Pearls of Wisdom and its companion program, From Boys to Men, end their programming year with the “Evening of Elegance.” This was introduced in 2012, and has been held biannually since — although the turnout at the 2014 event is making Gamble and the other organizers reconsider that.

Teenshop was founded by former television journalist Elleanor Jean Hendley for girls aged 12 to 19 to connect them with role models and give them a foundation as future leaders. She founded the first Teenshop chapter at Zion Baptist Church in the Nicetown section of Philadelphia in 1985. As the chapter expanded other churches — like the Grace Baptist Church of Germantown — wanted to have their own chapter. More chapters of the group sprang up in West, South, Southwest and other parts of the city.

Hendley tapped many of her professional contacts to volunteer for the program. When some of these volunteers relocated to cities like Los Angeles, they wanted to continue to volunteer with the organization, so sister chapters were formed.

These days, one can find Teenshop alumni like Tasha Samuels and Brittany Paris volunteering for other organizations as part of the civic spirit of Teenshop. They were manning information tables at this year’s African-American Children’s Book Fair at the Community College of Philadelphia.

“Ms. Elleanor Jean Hendley helped all of us raise our self-esteem,” said Paris, a Howard University alumnus. “We learned so much through the program that changed our lives.”

At the Book Fair, Hendley was still networking with the parents and young girls who were there explaining the program.

“We are still growing strong,” she said. “I am really proud of the young ladies in this program. We still have many of our alumni who return to help with the program. I am really proud of all the things these young ladies are doing.”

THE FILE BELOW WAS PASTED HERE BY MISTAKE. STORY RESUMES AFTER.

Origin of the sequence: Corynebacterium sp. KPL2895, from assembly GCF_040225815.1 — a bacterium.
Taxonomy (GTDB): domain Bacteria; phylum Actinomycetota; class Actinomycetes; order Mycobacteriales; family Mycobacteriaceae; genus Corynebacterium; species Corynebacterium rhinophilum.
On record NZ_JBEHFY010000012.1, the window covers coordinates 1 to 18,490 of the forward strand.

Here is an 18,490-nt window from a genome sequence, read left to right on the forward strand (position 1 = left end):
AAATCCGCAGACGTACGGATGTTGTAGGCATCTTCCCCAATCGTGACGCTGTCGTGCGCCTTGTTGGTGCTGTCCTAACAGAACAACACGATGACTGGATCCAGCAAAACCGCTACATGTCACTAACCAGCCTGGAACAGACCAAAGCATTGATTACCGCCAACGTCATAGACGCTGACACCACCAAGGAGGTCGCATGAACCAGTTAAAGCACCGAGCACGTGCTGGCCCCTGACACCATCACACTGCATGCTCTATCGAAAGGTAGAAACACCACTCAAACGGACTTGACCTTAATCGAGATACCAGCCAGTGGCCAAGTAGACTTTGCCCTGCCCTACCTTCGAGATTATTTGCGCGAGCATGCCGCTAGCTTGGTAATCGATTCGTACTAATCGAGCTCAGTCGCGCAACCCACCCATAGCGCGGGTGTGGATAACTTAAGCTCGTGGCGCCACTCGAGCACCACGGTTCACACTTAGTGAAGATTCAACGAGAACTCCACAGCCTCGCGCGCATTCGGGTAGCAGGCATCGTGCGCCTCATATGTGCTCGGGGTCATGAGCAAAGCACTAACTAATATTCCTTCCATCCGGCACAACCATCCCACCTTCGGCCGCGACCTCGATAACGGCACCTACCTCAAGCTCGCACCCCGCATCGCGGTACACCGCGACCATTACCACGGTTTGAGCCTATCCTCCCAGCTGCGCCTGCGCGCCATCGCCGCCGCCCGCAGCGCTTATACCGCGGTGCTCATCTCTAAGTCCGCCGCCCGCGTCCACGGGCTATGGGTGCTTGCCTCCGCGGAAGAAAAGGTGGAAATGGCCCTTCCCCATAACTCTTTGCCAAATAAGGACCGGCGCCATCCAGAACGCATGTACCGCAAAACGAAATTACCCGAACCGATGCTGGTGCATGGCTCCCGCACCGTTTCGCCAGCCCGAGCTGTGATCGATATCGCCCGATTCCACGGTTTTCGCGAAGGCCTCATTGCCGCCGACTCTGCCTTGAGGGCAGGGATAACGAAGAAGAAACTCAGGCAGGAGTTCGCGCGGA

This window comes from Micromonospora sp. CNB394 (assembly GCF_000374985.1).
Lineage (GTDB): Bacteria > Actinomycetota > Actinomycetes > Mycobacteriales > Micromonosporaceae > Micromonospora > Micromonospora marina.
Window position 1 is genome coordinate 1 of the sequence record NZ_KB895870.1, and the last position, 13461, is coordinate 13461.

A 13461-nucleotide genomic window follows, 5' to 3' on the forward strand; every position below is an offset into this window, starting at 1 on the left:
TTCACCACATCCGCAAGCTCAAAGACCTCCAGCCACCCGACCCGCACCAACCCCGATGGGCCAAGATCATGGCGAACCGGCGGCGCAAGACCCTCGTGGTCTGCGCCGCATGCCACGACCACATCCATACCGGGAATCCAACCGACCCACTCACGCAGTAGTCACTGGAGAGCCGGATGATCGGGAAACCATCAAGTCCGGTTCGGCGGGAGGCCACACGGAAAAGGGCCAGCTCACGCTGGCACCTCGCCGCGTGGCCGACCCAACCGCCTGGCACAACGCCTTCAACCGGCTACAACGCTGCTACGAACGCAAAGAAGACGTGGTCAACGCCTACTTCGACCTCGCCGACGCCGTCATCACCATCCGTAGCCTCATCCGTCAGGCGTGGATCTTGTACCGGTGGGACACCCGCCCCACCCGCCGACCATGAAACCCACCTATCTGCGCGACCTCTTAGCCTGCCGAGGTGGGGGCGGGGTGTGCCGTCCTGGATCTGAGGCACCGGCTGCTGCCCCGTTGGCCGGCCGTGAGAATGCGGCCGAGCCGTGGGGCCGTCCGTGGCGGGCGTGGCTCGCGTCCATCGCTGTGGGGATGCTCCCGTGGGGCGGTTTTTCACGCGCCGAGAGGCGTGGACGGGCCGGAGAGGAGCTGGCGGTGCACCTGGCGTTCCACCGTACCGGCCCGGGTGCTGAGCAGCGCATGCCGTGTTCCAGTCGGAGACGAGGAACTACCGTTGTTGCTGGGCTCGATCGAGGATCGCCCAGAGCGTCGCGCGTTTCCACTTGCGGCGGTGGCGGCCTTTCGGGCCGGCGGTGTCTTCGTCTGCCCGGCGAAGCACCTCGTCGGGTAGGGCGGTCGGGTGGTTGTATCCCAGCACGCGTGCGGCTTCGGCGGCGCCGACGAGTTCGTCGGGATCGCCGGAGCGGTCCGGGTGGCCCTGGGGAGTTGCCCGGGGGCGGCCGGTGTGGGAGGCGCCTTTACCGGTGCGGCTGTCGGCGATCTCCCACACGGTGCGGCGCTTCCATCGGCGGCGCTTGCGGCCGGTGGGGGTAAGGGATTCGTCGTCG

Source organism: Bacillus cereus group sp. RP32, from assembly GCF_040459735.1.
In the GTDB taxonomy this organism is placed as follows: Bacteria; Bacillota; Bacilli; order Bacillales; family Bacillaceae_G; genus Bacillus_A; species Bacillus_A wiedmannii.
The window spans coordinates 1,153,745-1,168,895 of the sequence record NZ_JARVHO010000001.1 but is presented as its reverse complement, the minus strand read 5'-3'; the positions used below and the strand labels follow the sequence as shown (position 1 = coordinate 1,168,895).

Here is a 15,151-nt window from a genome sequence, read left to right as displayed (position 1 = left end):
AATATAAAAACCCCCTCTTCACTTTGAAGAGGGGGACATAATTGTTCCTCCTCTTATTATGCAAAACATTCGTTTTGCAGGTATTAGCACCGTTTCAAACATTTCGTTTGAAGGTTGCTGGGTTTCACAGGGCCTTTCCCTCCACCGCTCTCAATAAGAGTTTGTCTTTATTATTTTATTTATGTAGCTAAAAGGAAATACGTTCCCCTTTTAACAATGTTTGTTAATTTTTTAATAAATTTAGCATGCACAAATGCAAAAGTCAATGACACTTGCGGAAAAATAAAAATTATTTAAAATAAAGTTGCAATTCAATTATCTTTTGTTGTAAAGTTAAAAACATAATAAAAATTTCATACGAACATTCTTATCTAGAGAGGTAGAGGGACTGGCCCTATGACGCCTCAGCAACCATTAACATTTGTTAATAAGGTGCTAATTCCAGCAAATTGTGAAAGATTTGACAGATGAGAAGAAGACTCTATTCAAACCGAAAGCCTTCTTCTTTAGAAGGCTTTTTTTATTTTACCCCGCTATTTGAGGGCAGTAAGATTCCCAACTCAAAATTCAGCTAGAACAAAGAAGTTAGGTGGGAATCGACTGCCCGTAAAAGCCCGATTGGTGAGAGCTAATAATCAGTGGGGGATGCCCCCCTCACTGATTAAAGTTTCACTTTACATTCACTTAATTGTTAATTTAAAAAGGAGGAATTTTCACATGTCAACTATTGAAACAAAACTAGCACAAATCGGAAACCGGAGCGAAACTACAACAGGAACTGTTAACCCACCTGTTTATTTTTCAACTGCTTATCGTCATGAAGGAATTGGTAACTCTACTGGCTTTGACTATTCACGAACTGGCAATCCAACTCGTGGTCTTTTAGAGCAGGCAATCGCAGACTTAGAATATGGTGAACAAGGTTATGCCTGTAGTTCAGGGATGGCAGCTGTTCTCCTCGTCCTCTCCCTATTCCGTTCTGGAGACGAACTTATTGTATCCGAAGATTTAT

Periodically, Teenshop has reunion events in which the alumni come together to celebrate their Teenshop experiences. During a previous such gathering held at the Grace Baptist Church in Germantown, Hendley told those who were still the mentees in the program that she hoped one day they would be among the volunteers and chapter leaders.

“You are girls with goals and never give up on your dreams,” Hendley said. “I want you to prove you are girls with goals. You are the children of the future, so express yourself and be positive. Do the things that will make your life better along the way.”

There are some ground rules for Teenshop members, who serve as mentors to younger girls while they in the program. They must have a solid academic record. They must carry themselves with a decorum that shows that they listen to instructions, are well behaved, and are motivated. They must not be teenage mothers. Finally, they must be willing to cultivate a philanthropic spirit.

The latter is exemplified through projects like volunteering at the children’s book fair, collecting and then reading books for youngsters, and similar projects.

Teenshop has been known to do many innovative initiatives over the years. About nine years ago, Teenshop joined forces with Bryn Mawr College and the Urban Affairs Coalition for a program that would give urban high school seniors a taste of suburban college life.  Ten Teenshop members, eight from Philadelphia and two from Los Angeles, participated in a week-long program.  During that time, Teenshop members heard lectures, received encouragement from an adult sponsor, and learned about college preparation.